For the first six months of the year, dividend payments totaled $11.3 million, a 4.6% increase versus the prior year. Moving now to 2021 guidance. Taking into consideration all the factors that we know at this time, including current order patterns, we are increasing our guidance for 2021 adjusted EBITDA to be in the range of $200 million to $210 million, up from our previous guidance of $190 million to $200 million. The updated adjusted EBITDA range is based on sales growth of 9% to 14% over 2020 pro forma sales of $983 million, up from a previous range of 7% to 12% growth.

We expect adjusted diluted earnings per share from continuing operations to be in the range of $5.16 to $5.50, up from a range of $4.74 to $5.08 provided last quarter. Our guidance assumes depreciation and amortization expense, excluding amortization of acquisition-related intangible assets in the range of $30 million to $32 million and net interest expense of $14 million to $16 million. Like each of you, we continue to monitor developments around COVID-19 and new variant. And we’ll evaluate potential impacts of such developments on our business, while focusing on the health and safety of our colleagues.

Now, I’ll turn the call back to Eric for closing comments.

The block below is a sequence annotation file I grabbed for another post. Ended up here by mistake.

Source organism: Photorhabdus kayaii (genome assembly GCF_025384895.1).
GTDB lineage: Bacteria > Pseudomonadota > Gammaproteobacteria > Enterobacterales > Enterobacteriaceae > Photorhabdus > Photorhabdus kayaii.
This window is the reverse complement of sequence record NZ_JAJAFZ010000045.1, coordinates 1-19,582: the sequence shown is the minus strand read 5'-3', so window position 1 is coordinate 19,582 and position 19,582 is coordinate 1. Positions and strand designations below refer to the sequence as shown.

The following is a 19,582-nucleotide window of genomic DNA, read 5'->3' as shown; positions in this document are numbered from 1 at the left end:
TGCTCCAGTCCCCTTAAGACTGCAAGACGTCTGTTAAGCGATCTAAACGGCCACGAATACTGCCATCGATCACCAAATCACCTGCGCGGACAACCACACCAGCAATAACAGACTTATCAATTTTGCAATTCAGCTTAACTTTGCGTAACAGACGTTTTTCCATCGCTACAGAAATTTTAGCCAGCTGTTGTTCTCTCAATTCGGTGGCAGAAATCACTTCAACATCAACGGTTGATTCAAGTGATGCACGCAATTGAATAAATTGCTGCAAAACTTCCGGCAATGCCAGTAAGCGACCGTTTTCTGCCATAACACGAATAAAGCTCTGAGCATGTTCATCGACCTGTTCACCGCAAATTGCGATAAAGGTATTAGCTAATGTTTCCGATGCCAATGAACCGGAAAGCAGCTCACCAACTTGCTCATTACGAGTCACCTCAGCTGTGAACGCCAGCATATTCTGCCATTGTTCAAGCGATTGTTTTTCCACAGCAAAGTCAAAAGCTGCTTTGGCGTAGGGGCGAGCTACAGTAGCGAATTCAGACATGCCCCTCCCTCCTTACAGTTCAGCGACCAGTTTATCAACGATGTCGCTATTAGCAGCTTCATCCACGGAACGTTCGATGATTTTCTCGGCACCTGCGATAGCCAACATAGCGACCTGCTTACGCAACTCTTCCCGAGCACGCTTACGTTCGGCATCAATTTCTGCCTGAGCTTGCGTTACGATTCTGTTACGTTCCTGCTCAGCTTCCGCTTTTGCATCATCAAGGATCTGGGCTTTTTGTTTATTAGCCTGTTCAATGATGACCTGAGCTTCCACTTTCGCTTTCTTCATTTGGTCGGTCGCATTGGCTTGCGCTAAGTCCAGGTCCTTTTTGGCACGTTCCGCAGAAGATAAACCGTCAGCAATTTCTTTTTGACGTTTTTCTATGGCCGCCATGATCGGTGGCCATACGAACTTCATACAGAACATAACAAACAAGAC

Eric VaillancourtPresident and Chief Executive Officer

Thanks, Milt. Our second-quarter results again demonstrate the benefits of our clear and consistent strategy. The sustained benefits of our portfolio reshaping actions and our intention to continue investing in organic growth opportunities. We expect this momentum to continue as we focus on driving safety, commercial and operational excellence throughout the company.

With a strong financial foundation in place, I am confident that our experienced leadership team, diverse and dedicated workforce, and compelling profitable businesses will lead to continued growth and increase shareholder value. I’m proud to be in a position to lead this organization forward, and I look forward to speaking with many of you over the coming months. Thank you, operator. We’ll now open the line to questions.

Questions & Answers:

Operator